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Breaking news in the fishing industry.

MSC Certification PNA Skipjack Possible Threat To ISSF Members

The Parties of the Nauru Agreement (PNA) in currently under the Marine Stewardship Council (MSC) full assessment to obtain certification of its FAD-free purse seiner skipjack fishery. The director of PNA, Dr. Transform Aqorau, has provided in the interview below an update on the  current stage of the assessment, in which he responds to the International Seafood Sustainability Foundation (ISSF) lack of approval towards the certification.

In a recent public statement, ISSF affirmed that it fears that the fishery cannot carry the title of sustainable just quite yet. In earlier statements, Mr. Aqorau stated: “We sincerely believe that consumers worldwide are increasingly demanding that fish products they consume do not damage the ecosystem and for this reason, we believe that going for certification would ensure that the tuna resources are managed properly and will assist us to receive the optimal long term economic benefits from those resources”, showing confidence on the sustainability of the fishery. Read article on (subscription required)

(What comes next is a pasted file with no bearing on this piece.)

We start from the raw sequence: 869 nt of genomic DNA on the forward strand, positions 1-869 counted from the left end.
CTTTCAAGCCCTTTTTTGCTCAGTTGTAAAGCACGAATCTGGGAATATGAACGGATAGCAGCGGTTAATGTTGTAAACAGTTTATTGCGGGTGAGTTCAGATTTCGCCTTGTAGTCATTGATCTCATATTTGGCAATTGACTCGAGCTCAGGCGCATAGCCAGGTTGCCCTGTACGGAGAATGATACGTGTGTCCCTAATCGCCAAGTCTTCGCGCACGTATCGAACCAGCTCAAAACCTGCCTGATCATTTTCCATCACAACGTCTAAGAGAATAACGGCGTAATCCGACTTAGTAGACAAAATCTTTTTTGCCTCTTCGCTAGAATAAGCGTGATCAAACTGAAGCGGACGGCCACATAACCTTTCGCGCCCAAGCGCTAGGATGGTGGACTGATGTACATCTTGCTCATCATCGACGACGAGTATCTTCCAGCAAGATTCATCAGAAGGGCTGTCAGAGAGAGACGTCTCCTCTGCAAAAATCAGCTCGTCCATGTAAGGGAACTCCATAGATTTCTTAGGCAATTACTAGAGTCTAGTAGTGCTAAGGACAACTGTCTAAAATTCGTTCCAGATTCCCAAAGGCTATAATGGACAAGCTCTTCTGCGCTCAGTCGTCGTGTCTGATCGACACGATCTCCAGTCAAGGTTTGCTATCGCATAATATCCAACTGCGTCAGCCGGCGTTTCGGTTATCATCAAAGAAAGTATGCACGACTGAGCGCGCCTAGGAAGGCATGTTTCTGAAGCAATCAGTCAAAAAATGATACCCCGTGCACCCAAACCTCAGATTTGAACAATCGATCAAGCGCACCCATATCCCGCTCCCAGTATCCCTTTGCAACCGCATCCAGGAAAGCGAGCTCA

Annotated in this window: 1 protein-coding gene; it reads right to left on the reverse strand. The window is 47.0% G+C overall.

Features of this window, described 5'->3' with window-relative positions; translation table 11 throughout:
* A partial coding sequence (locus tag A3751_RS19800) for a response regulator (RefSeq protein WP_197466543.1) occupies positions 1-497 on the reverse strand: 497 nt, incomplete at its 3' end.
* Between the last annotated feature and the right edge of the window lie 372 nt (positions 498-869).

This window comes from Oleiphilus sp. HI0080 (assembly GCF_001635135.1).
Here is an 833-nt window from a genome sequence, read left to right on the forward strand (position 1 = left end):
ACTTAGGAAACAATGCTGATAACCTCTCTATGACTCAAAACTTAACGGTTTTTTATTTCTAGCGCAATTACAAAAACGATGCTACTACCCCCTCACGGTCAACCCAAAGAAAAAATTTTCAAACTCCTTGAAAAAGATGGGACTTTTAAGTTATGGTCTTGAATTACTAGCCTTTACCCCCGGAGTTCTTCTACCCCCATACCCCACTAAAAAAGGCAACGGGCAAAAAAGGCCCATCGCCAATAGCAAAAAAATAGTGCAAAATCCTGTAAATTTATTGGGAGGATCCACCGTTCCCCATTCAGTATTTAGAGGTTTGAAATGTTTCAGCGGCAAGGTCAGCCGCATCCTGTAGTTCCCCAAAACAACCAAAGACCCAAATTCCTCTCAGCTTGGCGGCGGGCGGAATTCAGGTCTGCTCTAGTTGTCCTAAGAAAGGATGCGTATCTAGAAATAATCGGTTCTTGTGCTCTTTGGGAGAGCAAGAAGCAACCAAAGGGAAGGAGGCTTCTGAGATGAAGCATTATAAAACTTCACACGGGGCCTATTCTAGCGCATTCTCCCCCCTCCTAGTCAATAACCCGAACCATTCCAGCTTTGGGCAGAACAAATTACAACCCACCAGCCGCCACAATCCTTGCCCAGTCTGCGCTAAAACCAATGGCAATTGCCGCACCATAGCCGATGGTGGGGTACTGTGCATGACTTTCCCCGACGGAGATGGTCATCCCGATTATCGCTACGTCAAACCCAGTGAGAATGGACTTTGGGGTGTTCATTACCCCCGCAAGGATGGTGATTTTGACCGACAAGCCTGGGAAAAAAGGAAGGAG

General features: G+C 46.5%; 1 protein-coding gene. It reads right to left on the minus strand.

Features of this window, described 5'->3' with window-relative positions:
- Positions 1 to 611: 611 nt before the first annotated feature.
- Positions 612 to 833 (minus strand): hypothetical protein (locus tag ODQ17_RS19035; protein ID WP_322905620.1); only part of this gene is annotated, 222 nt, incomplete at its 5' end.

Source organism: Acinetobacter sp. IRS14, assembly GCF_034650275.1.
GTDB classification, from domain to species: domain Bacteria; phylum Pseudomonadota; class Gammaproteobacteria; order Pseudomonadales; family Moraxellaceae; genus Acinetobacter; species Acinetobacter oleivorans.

ISSF Does Not Support MSC Certification Of PNA Skipjack Fishery

ISSF stated, through its president Mrs. Susan Jackson, that it does not support the MSC certification of the PNA skipjack fishery at this moment. The International Seafood Sustainability Foundation (ISSF), which consists out of most of the major global tuna brands, has been one of the many stakeholders in the Marine Stewardship Council (MSC) certification of the PNA Western and Central Pacific Ocean skipjack free school.

According to Mrs. Jackson, although ISSF fully supports FAO compliant ecolabels, this particular fishery is not ready for it. ISSF’s major argument is that tuna is a highly migratory species and it is likely that an individual stock which will have multiple fisheries from different countries harvesting it “and different people in charge of its management”. “To us, it’s a bit contrived since vessels will continue to fish using both certified and non-certified methods during the same fishing trip. There are aspirations for 100% validated observer coverage to make sure the proper tuna are labeled MSC, but it hasn’t happened yet. That type of monitoring for compliance is essential and also needs to be reinforced with objective electronic monitoring”, Mrs. Jackson affirmed. Finally, ISSF shares its opinion that no matter what approach to assessing sustainability one may take today, almost all tuna fisheries are not there yet, being that the very purpose for ISSF’s existence. (Atuna)

Solomon Serves Six Chinese IUU Tuna Vessels With Letters

Newly appointed Fisheries Minister Jimmy Lusibaea has sent a clear warning to all foreign fishing vessels found fishing illegally in our waters that they would be prosecuted if they are caught.

The warning came after Minister Lusibaea served letters to a number of fishing vessels which have been alleged to have fishing illegally in the country.